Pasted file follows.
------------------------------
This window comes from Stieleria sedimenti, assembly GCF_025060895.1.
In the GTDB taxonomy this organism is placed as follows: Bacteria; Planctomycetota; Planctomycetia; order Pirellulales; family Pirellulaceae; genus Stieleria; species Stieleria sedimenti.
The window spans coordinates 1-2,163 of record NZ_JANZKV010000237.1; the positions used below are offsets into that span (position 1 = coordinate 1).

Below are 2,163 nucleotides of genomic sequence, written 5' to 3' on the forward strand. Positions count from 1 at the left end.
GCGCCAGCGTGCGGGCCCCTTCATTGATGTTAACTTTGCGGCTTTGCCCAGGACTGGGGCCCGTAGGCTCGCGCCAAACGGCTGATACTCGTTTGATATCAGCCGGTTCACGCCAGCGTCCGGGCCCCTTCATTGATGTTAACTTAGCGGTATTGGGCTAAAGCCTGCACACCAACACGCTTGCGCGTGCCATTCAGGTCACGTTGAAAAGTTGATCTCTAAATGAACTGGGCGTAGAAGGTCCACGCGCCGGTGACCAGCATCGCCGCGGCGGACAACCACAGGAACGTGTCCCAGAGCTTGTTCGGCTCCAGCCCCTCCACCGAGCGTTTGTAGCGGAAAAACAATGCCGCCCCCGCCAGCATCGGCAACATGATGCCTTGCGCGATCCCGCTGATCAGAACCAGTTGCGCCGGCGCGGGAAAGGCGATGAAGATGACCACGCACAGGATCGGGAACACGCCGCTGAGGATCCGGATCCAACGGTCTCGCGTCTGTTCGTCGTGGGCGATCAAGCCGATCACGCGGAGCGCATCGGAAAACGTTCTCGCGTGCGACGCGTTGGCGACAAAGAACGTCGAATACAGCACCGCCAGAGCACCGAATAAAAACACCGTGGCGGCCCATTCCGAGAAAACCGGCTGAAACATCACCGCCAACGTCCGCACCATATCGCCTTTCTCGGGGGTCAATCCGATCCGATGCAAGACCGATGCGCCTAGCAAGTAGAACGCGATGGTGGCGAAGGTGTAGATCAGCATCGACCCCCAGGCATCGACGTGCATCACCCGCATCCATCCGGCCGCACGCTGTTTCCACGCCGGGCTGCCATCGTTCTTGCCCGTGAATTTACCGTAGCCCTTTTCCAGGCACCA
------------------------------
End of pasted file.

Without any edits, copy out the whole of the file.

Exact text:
This window comes from Stieleria sedimenti, assembly GCF_025060895.1.
In the GTDB taxonomy this organism is placed as follows: Bacteria; Planctomycetota; Planctomycetia; order Pirellulales; family Pirellulaceae; genus Stieleria; species Stieleria sedimenti.
The window spans coordinates 1-2,163 of record NZ_JANZKV010000237.1; the positions used below are offsets into that span (position 1 = coordinate 1).

Below are 2,163 nucleotides of genomic sequence, written 5' to 3' on the forward strand. Positions count from 1 at the left end.
GCGCCAGCGTGCGGGCCCCTTCATTGATGTTAACTTTGCGGCTTTGCCCAGGACTGGGGCCCGTAGGCTCGCGCCAAACGGCTGATACTCGTTTGATATCAGCCGGTTCACGCCAGCGTCCGGGCCCCTTCATTGATGTTAACTTAGCGGTATTGGGCTAAAGCCTGCACACCAACACGCTTGCGCGTGCCATTCAGGTCACGTTGAAAAGTTGATCTCTAAATGAACTGGGCGTAGAAGGTCCACGCGCCGGTGACCAGCATCGCCGCGGCGGACAACCACAGGAACGTGTCCCAGAGCTTGTTCGGCTCCAGCCCCTCCACCGAGCGTTTGTAGCGGAAAAACAATGCCGCCCCCGCCAGCATCGGCAACATGATGCCTTGCGCGATCCCGCTGATCAGAACCAGTTGCGCCGGCGCGGGAAAGGCGATGAAGATGACCACGCACAGGATCGGGAACACGCCGCTGAGGATCCGGATCCAACGGTCTCGCGTCTGTTCGTCGTGGGCGATCAAGCCGATCACGCGGAGCGCATCGGAAAACGTTCTCGCGTGCGACGCGTTGGCGACAAAGAACGTCGAATACAGCACCGCCAGAGCACCGAATAAAAACACCGTGGCGGCCCATTCCGAGAAAACCGGCTGAAACATCACCGCCAACGTCCGCACCATATCGCCTTTCTCGGGGGTCAATCCGATCCGATGCAAGACCGATGCGCCTAGCAAGTAGAACGCGATGGTGGCGAAGGTGTAGATCAGCATCGACCCCCAGGCATCGACGTGCATCACCCGCATCCATCCGGCCGCACGCTGTTTCCACGCCGGGCTGCCATCGTTCTTGCCCGTGAATTTACCGTAGCCCTTTTCCAGGCACCA